Fraud targeted at the elderly was among the main topics covered by police and crime commissioner Katy Bourne in her address to the Worthing Neighbourhood Watch Association at its AGM last Thursday evening.
With one in eight of us expected to reach 100 years of age by 2020, and one in six expected so to do by 2050, the percentage of elderly people within the population will increase and it is they who are most vulnerable to criminal activity, especially as they are more likely to be better off.
Research by the Sussex Elders Commission revealed that one in five elderly people were more afraid of the phone ringing than of being assaulted when outside their homes.
Many older people are lonely and trusting.
This makes it easier for fraudsters to “groom” them, via either telephone or the internet, and they are adept in persuasion.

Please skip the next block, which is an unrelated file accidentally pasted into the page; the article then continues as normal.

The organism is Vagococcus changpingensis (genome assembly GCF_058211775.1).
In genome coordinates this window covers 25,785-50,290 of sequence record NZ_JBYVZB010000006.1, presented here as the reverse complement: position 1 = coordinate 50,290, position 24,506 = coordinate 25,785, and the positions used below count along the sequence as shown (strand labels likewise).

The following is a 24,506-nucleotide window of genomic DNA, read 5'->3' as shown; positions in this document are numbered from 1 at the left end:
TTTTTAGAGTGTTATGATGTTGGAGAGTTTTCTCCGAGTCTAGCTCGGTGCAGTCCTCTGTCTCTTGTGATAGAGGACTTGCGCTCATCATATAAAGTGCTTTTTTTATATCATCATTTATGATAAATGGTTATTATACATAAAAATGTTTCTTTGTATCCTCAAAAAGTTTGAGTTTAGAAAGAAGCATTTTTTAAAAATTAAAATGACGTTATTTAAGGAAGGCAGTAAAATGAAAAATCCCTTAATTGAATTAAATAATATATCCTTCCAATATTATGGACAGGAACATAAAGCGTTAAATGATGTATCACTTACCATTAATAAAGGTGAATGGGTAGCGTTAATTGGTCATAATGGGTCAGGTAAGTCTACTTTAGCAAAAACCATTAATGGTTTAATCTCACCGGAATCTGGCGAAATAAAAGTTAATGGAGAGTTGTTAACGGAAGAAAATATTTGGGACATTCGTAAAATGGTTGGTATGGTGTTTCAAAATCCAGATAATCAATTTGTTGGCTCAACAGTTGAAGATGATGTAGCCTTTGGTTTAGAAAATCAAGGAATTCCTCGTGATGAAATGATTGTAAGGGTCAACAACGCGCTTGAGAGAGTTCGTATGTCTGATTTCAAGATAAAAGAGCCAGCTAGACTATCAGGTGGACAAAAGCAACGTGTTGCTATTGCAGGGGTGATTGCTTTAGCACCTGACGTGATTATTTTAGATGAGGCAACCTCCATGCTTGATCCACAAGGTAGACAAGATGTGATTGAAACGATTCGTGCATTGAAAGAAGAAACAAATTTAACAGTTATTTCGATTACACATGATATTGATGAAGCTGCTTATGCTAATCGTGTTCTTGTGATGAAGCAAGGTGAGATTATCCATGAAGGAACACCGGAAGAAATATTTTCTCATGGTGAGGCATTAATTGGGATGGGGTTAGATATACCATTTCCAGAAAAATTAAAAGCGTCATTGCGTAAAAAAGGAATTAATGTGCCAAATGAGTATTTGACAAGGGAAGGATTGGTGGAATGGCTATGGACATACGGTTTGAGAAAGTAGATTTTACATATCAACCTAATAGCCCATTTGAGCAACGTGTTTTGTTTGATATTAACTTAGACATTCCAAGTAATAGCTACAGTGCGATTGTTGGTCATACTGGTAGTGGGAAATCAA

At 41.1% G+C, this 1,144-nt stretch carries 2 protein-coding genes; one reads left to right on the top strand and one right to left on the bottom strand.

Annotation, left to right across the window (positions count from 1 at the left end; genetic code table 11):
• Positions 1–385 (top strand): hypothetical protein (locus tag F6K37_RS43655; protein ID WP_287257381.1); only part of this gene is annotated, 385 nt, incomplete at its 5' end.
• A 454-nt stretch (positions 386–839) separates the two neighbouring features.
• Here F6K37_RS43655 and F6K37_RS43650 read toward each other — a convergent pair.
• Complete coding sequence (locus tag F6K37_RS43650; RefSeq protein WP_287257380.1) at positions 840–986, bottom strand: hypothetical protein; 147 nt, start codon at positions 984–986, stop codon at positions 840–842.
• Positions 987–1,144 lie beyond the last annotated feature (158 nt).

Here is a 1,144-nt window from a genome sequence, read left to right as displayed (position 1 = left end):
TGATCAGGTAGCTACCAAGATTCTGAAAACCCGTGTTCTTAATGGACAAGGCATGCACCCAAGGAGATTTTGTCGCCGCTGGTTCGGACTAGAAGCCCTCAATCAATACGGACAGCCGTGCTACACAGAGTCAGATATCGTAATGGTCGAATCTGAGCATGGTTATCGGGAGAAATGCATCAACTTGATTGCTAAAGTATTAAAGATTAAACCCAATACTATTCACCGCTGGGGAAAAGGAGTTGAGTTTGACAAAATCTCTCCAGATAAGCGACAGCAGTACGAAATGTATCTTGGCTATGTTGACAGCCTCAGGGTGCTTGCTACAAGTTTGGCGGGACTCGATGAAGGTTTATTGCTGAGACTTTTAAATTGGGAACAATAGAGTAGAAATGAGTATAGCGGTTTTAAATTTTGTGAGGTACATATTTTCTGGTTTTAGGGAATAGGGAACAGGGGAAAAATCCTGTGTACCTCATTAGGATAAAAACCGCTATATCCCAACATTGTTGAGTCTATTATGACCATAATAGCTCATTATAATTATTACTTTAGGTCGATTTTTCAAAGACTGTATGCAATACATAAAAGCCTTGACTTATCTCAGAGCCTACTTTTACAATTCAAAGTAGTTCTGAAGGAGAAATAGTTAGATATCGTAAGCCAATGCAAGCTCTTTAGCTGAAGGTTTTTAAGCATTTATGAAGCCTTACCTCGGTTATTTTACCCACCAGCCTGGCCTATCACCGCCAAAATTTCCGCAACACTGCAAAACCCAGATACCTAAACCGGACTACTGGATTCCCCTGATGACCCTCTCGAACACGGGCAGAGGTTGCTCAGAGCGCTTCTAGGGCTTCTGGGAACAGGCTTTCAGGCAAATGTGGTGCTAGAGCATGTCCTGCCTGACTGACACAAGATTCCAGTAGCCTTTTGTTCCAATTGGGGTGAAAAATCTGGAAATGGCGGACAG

One of their victims was a gentleman who held a PhD who swindled out of his life savings of £500,000, which he was persuaded to invest in bogus mining operations and fake “fine wines”.
He didn’t report the frauds and the police only found out about them through a neighbour and carer.
On average, £23,000 is being lost by Sussex residents and people have been found at Beachy Head with the idea of committing suicide as a result of their losses.
Fraud against elderly people is a form of elder abuse, which is defined as a single or repeated act or lack of appropriate action, occurring within any relationship where there is an expectation of trust, which causes harm or distress to an older person.
Katy Bourne is pressing for it to be made an aggravated offence, in line with racially or religiously motivated offences.
Meanwhile, Neighbourhood Watch members can help to reduce the risk – a ten-minute chat on a regular basis with an elderly neighbour will go a long way towards achieving this.
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